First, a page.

Seeing Islam as a Historian Sees It: A Mediterranean Frame Tale
From Firenze University Press Journal: CROMOHS
Ramzi Rouighi, University of Southern California
Historians of the medieval Mediterranean have handled the category Islam (Ar. islām) in ways that weaken our grasp of the past.1Some of the reasons for this regrettable situation stem from the difficulty encountered in rendering the richness and complexity of usage across many languages and contexts. Other problems stem from employing modern frames to convey medieval usages. And yet others result from the pervasive unsystematic use of the category in modern historiography. While this situation is not unique to this category or to this subfield of history, the medieval Mediterranean stands out because ‘Islam’ is constitutive of its mapping of the past and because the very existence of Mediterranean Studies is tied to a critical reassessment of the historiographic positions that excluded, marginalised, or othered Islam in the past and those that continue to do so today.
Since its appearance in early Arabic sources, the category Islam has been the subject of continued and vigorous debate. Medieval authors did not settle on a single meaning or agree to use the category in a consistent manner. Modern historians have not done so either. Rather thanproceed bydefining the term, situatingthe active manipulation of the category by medieval and modern intellectuals seems more manageable and suitable, and has the benefit of shifting the focus to the study of the circumstances that illuminate particular usages. Since historians do not customarily state their ‘working definitions’ clearly or explicitly, doing soalso seems sensible.
Mediterraneanists who work with Latin texts know that medieval Latin authors did not use the Arabic word islām,unlike their contemporaries who wrote in Arabic. This means that when they use the category ‘Islam,’ these medievalists are not simply reporting a usage found in their sources. Instead, they are referring towhat they consider to be Latin equivalents of the Arabic original — or at least of a selection of Arabic usages they find authoritative, representative, or attractive for some other reason. Oftentimes, the use medieval Latinists make of Islam derives from their application of modern ways of framing the category as a religion, civilisation, polity, world, culture,etc. As it happens, there has never been a consensus on what ‘religion’ or ‘civilisation’ etc. refers to, or on how to apply these notions when studying premodern societies.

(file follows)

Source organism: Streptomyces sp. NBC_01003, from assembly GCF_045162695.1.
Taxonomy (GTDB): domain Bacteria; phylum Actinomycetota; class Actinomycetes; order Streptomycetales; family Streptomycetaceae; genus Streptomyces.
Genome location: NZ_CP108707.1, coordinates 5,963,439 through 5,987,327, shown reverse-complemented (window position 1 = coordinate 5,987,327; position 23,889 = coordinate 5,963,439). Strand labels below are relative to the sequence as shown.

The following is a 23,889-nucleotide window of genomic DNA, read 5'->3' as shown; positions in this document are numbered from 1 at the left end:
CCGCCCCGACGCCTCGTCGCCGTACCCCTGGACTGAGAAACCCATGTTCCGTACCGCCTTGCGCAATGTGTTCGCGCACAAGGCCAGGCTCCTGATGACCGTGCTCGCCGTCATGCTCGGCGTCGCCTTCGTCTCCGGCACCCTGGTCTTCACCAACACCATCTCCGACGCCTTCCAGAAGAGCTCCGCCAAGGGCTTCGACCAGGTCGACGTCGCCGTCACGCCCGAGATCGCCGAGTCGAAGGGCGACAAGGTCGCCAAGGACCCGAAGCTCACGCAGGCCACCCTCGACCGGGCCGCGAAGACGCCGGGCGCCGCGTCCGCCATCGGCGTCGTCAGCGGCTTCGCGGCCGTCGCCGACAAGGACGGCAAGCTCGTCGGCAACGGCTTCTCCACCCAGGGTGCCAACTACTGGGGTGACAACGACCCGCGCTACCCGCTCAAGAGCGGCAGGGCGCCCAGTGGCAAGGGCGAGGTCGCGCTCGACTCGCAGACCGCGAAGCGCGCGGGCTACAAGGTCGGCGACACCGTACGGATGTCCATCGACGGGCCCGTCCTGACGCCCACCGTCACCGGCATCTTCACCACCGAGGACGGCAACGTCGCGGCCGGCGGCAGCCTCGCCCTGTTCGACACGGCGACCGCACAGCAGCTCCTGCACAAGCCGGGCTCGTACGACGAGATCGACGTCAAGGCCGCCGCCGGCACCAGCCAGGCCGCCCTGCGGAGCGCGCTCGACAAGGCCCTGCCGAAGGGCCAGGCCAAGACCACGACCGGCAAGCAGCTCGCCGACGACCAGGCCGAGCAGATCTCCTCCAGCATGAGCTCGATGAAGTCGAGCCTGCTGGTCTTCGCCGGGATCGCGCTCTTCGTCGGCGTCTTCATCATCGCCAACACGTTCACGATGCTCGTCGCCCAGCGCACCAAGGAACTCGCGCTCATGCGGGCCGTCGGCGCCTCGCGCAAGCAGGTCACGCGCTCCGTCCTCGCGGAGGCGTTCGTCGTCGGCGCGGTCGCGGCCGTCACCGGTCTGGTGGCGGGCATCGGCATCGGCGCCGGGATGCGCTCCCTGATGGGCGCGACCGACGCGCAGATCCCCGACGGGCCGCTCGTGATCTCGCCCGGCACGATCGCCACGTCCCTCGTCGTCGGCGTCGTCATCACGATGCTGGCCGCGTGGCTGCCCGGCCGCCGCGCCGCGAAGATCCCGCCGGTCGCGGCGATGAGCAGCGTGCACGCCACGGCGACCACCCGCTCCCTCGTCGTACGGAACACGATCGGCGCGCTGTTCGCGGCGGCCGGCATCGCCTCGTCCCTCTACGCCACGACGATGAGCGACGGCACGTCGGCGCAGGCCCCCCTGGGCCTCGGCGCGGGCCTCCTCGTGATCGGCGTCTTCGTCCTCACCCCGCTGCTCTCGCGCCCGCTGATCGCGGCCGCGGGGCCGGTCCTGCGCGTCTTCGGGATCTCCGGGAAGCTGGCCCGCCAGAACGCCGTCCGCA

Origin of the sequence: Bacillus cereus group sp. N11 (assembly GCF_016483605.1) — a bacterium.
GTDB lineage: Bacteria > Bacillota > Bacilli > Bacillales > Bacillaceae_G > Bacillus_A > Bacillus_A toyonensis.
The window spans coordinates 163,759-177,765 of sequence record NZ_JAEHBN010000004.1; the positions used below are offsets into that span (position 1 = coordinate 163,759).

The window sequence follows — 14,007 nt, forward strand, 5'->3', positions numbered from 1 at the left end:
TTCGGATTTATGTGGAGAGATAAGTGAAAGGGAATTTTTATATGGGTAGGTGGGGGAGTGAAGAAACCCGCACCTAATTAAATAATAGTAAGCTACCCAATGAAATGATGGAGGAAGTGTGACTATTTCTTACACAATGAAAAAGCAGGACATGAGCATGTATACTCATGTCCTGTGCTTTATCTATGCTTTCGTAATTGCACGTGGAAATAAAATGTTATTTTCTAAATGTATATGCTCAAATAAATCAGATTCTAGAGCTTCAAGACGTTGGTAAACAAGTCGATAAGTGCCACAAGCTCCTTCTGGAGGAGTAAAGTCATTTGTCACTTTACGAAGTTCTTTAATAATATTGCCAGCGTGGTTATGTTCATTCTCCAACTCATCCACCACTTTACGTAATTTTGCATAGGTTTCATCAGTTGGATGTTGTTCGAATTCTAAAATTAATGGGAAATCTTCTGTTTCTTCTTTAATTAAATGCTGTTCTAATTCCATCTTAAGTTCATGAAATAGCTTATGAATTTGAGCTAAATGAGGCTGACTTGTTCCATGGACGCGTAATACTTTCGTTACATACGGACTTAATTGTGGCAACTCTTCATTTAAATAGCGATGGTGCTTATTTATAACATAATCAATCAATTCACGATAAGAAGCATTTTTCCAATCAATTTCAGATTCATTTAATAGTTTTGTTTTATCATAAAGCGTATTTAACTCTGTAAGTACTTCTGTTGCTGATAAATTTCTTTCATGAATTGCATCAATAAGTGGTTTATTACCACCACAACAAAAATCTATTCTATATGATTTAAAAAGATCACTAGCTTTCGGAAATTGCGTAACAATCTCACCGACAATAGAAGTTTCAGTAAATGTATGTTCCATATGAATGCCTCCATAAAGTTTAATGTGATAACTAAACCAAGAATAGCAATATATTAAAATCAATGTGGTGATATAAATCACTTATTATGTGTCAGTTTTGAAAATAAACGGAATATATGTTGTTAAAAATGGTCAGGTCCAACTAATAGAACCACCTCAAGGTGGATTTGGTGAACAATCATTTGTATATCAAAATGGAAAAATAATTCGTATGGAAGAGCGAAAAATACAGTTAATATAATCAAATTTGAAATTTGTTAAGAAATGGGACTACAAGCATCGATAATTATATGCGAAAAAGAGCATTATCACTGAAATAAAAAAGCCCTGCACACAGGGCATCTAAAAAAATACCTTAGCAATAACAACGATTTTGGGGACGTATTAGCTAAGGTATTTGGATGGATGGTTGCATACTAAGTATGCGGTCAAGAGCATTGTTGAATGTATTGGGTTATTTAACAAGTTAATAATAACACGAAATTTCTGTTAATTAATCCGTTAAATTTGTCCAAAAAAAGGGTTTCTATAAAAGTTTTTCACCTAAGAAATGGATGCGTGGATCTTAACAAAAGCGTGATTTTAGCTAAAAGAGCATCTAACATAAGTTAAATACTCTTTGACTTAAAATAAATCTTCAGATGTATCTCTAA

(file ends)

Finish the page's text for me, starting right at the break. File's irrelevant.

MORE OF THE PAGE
As they are not always transparent, such manoeuvresgreatly complicate the task of understanding how Islam has been constituted in Mediterranean Studies, and thus that of formulating a systematic and critical approach to the question of its utilisation inhistorical arguments. That is why, although the historiography of the medieval Mediterranean is the primary ‘archive,’ the question here is not how historians interpret a particular set of texts, but rather what a young historian might learn about the handling of the category Islam from the modern historiography of the medieval Mediterranean.Modern scholarship on the medieval Mediterranean does not take its cues from modern historiography in Arabic.
If it did, the use of the same Arabic wordsin medieval texts and modern historiography and their translations into other languages would require examination. Rather, and for historical reasons, English is the dominant language in the field. This means that, in general, English-language studies inflect historiographic debates more than those in other languages. Naturally, considering only a small number of these studies for the purposes of a short essay does not equate to an exhaustive or fair representation of a rich and diverse historiography. However, for thepurposes of drawing attention to a set of historiographic phenomena, it makes sense to select from broadly read contributions to the field. And since many Mediterraneanists rely primarily on Latin sources, it seems relevant here to examine how specialistshandle the absence of the word Islam in Latin.
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